A more recent jewellery collection created in collaboration with Adele Marie London, called Zandra Rhodes for Adele Marie, launched in August 2011. This collection features iconic pieces of Rhodes' early textiles work remade as jewellery. Rhodes launched a handbag range made under licence by Blueprint in 2010 and has also collaborated to produce a bed linen range and a new improved outdoor clothing range.[citation needed]

On 26 March 2013, Rhodes launched a Digital Study Collection of 500 of her iconic garments from her private archive, as well as drawings and behind-the-scenes interviews and tutorials in her studio.[21] The Zandra Rhodes Digital Study Collection was developed through a project led by the University for the Creative Arts and funded by Jisc. Making key garments she designed available for student study worldwide.[22]

In September 2021, Rhodes launched a 26-piece homeware collection with IKEA of Sweden, available globally in-stores and online.[23]

Honours and awards[edit]

  • Rhodes was appointed Commander of the Order of the British Empire (CBE) in 1997 and Dame Commander of the Order of the British Empire (DBE) in the 2014 Birthday Honours for services to British fashion and textiles,[24] having been invested at Buckingham Palace by Princess Anne.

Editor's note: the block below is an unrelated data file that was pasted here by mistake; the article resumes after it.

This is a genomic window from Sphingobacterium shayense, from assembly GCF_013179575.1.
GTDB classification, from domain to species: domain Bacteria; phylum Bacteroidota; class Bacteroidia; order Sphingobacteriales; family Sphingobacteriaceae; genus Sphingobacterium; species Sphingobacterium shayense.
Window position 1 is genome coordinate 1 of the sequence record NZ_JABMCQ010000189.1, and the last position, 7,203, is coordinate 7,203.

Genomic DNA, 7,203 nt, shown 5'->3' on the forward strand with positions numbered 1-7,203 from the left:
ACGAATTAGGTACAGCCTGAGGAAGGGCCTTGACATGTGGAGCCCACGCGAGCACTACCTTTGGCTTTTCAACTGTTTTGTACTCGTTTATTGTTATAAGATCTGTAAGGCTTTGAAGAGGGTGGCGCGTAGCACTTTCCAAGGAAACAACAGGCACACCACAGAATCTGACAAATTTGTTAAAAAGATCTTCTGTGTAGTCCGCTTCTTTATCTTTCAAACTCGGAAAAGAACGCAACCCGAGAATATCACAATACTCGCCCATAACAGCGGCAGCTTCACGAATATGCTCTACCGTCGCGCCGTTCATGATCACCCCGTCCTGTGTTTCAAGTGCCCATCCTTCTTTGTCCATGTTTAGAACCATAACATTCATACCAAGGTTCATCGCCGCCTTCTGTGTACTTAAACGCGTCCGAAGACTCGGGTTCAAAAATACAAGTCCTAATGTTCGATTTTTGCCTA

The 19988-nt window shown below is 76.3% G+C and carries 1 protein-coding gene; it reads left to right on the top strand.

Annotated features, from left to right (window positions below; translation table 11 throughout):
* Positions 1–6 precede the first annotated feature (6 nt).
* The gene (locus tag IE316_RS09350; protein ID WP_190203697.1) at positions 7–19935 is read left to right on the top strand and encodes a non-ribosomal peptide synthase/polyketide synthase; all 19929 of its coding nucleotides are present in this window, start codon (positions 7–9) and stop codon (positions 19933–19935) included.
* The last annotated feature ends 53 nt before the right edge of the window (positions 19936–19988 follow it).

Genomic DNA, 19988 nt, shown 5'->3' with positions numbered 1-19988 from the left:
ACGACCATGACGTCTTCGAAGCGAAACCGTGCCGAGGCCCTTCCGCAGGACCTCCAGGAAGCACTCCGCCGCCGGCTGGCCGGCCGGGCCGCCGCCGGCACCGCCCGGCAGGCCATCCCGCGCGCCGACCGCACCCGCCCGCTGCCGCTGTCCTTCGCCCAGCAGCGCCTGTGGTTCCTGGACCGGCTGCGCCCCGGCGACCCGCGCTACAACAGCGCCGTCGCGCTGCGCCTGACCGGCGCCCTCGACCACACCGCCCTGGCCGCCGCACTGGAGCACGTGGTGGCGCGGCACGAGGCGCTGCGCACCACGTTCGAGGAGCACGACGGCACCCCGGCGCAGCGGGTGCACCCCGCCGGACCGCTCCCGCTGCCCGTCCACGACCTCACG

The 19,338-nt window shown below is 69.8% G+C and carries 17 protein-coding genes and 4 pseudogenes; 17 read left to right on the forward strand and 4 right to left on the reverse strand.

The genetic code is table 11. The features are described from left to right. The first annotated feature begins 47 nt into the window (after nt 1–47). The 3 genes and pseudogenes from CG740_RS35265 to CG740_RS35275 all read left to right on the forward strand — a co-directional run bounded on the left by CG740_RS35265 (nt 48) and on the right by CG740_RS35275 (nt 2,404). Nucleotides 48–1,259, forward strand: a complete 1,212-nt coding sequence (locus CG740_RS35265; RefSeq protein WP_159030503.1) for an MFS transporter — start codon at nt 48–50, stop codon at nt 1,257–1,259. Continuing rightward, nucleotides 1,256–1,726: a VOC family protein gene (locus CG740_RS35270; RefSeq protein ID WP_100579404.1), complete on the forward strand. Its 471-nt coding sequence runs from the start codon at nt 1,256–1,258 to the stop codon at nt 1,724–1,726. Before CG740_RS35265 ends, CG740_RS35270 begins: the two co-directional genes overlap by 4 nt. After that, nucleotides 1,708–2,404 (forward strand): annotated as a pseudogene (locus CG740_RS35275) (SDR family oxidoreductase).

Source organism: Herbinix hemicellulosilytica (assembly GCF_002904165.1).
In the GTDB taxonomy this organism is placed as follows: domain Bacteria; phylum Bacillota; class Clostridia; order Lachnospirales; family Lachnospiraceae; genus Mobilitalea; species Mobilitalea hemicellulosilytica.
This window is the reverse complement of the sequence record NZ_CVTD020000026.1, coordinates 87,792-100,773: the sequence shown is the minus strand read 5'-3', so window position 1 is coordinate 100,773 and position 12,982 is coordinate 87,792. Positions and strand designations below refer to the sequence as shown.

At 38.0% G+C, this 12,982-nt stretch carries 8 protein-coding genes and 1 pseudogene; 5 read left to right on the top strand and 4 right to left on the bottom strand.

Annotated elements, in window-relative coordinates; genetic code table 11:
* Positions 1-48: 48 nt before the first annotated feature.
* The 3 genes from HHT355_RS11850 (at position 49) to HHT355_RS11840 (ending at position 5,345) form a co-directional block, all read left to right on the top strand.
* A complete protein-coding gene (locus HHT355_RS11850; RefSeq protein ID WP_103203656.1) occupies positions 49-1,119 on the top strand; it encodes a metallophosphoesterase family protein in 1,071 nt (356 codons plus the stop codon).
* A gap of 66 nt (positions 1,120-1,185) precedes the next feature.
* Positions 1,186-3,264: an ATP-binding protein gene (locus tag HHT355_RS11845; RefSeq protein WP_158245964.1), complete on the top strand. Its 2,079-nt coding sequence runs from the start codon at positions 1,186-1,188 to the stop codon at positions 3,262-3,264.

• 1972 Designer of the Year, English Trade Fashion, Royal Designer Industry, Royal Society of Arts[1]
  • 1978 Fellow of the Society of Industrial Arts,[1] Moore College of Art Award, Philadelphia[1]
  • 1979 Daytime Emmy Award for Outstanding Individual Achievement in the Performing Arts Costume Design[25]
  • 1983 British Designer, Clothing and Export Council and National Economic Development Committee
  • 1985 Alpha award for Best Show of the Year, Saks Fifth Avenue, New Orleans[26]
  • 1986-Women of Distinction Award, Northwood Institute, Dallas[26]
  • 1990 Number One Textile Designer, Observer Magazine[26]
  • 1995 Hall of Fame Award, British Fashion Council
  • 1997 Golden Hanger award for lifetime achievement, Fashion Careers of California College, San Diego[26]
  • 1998 Leading Woman Entrepreneur of the World by the Star Group U.S.A.,[26] Honor award from the National Terrazzo and Mosaic Association Honor for Del Mar Terrace[26]
  • 2006 Montblanc de la Culture Arts Patronage Award[27]
  • 2019 Walpole British Luxury Legend Award[2]

Personal life[edit]